Time for a bit of ideology in UK politics
Sajid Javid’s appreciation of Ayn Rand is good news for UK politics. He is taken by the struggle between individualism and collectivism, and supports the morally superior side. One day, he'd make a great Tory leader
There is good news concerning the British Cabinet. One despairs that British politics so often revolves around who manages the NHS, say, or the Aid budget, the most efficiently.
Surely politics should also be about “ideology”, or what used to be called “coherent principles”. Politicians should be valued more highly, not less, when we know where they personally will stand when a new issue arises.
It is a pity, therefore, that Sajid Javid’s choice of movie for a new film society screening has not caused more of a positive stir. Javid chose King Vidor's 1949 adaptation of Ayn Rand's “The Fountainhead”; the book and the film are both prominent in the libertarian pantheon.
Javid, Secretary of State for Culture, Media and Sport, was asked to choose a film to be shown at the Crossbench Film Society’s inaugural screening earlier this month. The society is an initiative of Peter Hoskins and generously hosted at the rooms of Policy Exchange.
The Society is, as the name suggests, a non-partisan body that plays films chosen by politicos from across the party spectrum. The politicians will surely know that their choice will be analysed for meaning or message.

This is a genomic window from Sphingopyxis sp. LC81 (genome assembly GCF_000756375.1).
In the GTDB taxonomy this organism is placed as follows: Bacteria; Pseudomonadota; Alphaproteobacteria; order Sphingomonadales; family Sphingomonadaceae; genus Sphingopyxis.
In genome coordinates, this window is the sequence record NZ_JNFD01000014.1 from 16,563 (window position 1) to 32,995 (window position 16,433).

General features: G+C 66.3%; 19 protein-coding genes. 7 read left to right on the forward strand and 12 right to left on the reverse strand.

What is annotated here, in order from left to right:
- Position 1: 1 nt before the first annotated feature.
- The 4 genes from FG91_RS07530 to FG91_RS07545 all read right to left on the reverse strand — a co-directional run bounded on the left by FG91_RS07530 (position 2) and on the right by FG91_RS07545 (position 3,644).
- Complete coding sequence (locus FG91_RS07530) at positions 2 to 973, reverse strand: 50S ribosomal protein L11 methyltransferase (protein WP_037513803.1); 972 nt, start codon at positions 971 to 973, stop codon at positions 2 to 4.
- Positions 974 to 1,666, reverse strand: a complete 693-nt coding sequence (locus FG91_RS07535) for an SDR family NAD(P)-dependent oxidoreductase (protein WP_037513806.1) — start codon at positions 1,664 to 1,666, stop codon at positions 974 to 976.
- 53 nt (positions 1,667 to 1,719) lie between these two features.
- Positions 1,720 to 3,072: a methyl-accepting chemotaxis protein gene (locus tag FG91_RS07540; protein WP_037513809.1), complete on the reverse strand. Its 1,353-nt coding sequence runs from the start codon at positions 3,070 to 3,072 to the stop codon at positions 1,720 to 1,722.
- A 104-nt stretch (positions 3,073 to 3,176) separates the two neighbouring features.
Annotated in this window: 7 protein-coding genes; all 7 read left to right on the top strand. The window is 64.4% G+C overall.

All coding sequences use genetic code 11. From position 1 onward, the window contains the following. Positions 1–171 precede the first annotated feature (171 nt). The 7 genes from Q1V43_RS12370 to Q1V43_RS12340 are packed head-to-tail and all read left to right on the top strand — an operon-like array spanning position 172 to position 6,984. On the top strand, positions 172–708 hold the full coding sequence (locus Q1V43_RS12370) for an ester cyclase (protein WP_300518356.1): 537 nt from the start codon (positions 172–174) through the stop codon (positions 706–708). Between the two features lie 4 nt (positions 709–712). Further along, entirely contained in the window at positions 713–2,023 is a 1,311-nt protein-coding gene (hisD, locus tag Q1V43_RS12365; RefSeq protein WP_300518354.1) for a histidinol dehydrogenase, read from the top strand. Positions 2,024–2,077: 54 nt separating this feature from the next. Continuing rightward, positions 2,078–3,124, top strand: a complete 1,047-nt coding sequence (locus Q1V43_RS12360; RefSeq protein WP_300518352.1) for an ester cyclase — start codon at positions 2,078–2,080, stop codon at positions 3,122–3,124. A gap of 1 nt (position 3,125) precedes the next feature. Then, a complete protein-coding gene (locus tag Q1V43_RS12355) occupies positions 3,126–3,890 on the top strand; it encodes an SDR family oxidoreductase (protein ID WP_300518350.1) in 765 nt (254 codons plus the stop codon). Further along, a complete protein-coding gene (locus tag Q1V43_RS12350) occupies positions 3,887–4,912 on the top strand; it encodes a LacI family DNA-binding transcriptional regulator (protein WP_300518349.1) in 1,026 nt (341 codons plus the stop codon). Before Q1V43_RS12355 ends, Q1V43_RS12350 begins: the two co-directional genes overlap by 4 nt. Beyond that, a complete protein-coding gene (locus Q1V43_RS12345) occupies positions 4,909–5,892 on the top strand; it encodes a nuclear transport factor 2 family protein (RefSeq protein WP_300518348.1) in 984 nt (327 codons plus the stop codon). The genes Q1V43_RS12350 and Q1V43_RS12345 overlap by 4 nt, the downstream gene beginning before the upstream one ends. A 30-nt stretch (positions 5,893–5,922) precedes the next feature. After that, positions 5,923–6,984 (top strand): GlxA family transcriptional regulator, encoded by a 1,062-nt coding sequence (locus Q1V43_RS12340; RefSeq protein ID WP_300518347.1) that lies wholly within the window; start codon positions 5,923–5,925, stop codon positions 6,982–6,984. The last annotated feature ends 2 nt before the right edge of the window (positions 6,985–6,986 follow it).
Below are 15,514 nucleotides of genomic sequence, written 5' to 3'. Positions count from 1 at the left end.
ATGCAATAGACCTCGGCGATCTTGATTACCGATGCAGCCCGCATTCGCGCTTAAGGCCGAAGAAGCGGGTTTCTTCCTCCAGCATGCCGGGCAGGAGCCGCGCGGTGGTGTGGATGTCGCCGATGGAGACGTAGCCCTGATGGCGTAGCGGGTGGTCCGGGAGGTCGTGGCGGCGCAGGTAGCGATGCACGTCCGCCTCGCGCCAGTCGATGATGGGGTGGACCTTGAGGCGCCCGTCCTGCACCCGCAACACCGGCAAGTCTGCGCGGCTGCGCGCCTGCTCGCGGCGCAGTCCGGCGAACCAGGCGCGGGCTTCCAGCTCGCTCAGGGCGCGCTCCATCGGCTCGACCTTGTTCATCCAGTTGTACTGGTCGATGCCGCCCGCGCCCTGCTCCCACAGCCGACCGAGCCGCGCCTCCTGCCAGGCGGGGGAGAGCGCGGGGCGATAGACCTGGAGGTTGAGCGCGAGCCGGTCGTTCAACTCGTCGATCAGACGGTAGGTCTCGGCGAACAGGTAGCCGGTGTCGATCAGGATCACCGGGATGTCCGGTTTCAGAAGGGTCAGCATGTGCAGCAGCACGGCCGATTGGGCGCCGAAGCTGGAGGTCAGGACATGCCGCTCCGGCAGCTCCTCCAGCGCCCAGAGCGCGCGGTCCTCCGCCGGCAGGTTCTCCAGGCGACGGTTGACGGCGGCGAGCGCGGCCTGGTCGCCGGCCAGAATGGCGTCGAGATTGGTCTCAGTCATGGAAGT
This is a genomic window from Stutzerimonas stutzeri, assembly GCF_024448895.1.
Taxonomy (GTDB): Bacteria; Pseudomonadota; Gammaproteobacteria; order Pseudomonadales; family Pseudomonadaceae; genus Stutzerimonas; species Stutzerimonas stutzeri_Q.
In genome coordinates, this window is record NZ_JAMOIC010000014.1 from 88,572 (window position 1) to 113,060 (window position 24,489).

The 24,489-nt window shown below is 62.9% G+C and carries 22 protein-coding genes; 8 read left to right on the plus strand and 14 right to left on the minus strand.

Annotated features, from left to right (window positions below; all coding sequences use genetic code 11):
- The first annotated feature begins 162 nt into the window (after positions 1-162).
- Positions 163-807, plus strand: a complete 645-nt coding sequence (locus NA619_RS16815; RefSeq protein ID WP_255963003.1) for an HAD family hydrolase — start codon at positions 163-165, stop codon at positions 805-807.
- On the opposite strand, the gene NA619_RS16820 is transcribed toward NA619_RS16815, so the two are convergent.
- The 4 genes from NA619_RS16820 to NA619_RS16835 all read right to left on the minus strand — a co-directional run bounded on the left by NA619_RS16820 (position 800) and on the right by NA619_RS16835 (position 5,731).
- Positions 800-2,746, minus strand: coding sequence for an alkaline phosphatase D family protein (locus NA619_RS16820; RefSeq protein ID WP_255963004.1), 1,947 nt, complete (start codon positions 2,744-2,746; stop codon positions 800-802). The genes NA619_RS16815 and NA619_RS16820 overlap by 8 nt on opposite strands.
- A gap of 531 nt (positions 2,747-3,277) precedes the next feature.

Javid’s choice is radical. As is well known, Rand was something of a greedy carnivore when it comes to devouring (and rejecting) collectivist ideas. I have always found Rand’s work a mixed bag. There is little nuance, she is all or nothing, and her “driving” manner does not inspire total confidence in her judgement.
But, still, there is something compelling about Rand. She is especially good at extolling the value of liberty and of entrepreneurial creativity. Though “Atlas Shrugged” is the better of her two greatest books, the courtroom scene speech in “The Fountainhead”, in which the protagonist lauds individualism and damns collectivism, is a must read for lovers of liberty.
So I trotted along to the Policy Exchange with keen interest. Would Javid hide behind his “love of the cinematography” or would he back Rand? And which Rand might he back: the full caboodle, atheism and all; or the patches of fertile common sense found amid reams of arid anger and prolixity.
Javid got straight to the point. He had seen the film on TV when he was a schoolboy, tuning in just as the film reached its climax. He heard the courtroom scene speech and was transfixed by it. “This” is what he believed.
Thereafter, he kept an eye on the Radio Times in order that he might see the film again. He watches it still, now and then, to refresh his ideological petrol tanks. It is not his favourite film, he said, but it the most important to him.
The film, like the book, is occasionally didactic: art deco meets Northanger Abbey. But it has plot and action and it serves well as a vehicle to promote individual liberty and to laud the fruits of that freedom.
That Javid, a Cabinet member, is taken by the struggle between individualism and collectivism, and supports the morally superior side, is encouragement enough. Better still, he answered a couple of questions with good humour and brevity.
Javid is a working class lad who has done well and is something of an intellectual. In contrast, the likes of Miliband Jnr and Umunna pose as near to the working class and think of themselves as somewhat intellectual, but in fact are neither.
Javid versus Umunna would be a “courtroom scene” worth watching. Javid would win. But first, the Conservatives would have to choose Javid as their leader.
Andrew Gibson is an occasional contributor to The Commentator
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